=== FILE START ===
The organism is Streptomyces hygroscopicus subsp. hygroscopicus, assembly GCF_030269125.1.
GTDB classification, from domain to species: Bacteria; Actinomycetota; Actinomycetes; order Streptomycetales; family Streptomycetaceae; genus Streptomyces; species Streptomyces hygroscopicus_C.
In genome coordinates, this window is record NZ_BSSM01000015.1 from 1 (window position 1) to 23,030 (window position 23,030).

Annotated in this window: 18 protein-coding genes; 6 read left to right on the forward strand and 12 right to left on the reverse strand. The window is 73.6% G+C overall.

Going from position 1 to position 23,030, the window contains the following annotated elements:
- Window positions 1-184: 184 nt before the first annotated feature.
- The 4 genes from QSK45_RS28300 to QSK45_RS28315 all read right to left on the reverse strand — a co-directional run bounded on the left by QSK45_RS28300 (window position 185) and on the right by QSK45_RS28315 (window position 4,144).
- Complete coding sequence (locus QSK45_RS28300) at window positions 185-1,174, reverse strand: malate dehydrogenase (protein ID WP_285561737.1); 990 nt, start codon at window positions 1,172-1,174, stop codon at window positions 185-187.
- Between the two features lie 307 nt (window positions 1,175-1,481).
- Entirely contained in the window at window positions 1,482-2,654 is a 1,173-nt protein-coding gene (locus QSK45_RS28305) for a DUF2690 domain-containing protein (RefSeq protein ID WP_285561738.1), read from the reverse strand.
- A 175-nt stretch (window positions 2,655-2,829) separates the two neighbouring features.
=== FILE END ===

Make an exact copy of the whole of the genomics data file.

The organism is Streptomyces hygroscopicus subsp. hygroscopicus, assembly GCF_030269125.1.
GTDB classification, from domain to species: Bacteria; Actinomycetota; Actinomycetes; order Streptomycetales; family Streptomycetaceae; genus Streptomyces; species Streptomyces hygroscopicus_C.
In genome coordinates, this window is record NZ_BSSM01000015.1 from 1 (window position 1) to 23,030 (window position 23,030).

Annotated in this window: 18 protein-coding genes; 6 read left to right on the forward strand and 12 right to left on the reverse strand. The window is 73.6% G+C overall.

Going from position 1 to position 23,030, the window contains the following annotated elements:
- Window positions 1-184: 184 nt before the first annotated feature.
- The 4 genes from QSK45_RS28300 to QSK45_RS28315 all read right to left on the reverse strand — a co-directional run bounded on the left by QSK45_RS28300 (window position 185) and on the right by QSK45_RS28315 (window position 4,144).
- Complete coding sequence (locus QSK45_RS28300) at window positions 185-1,174, reverse strand: malate dehydrogenase (protein ID WP_285561737.1); 990 nt, start codon at window positions 1,172-1,174, stop codon at window positions 185-187.
- Between the two features lie 307 nt (window positions 1,175-1,481).
- Entirely contained in the window at window positions 1,482-2,654 is a 1,173-nt protein-coding gene (locus QSK45_RS28305) for a DUF2690 domain-containing protein (RefSeq protein ID WP_285561738.1), read from the reverse strand.
- A 175-nt stretch (window positions 2,655-2,829) separates the two neighbouring features.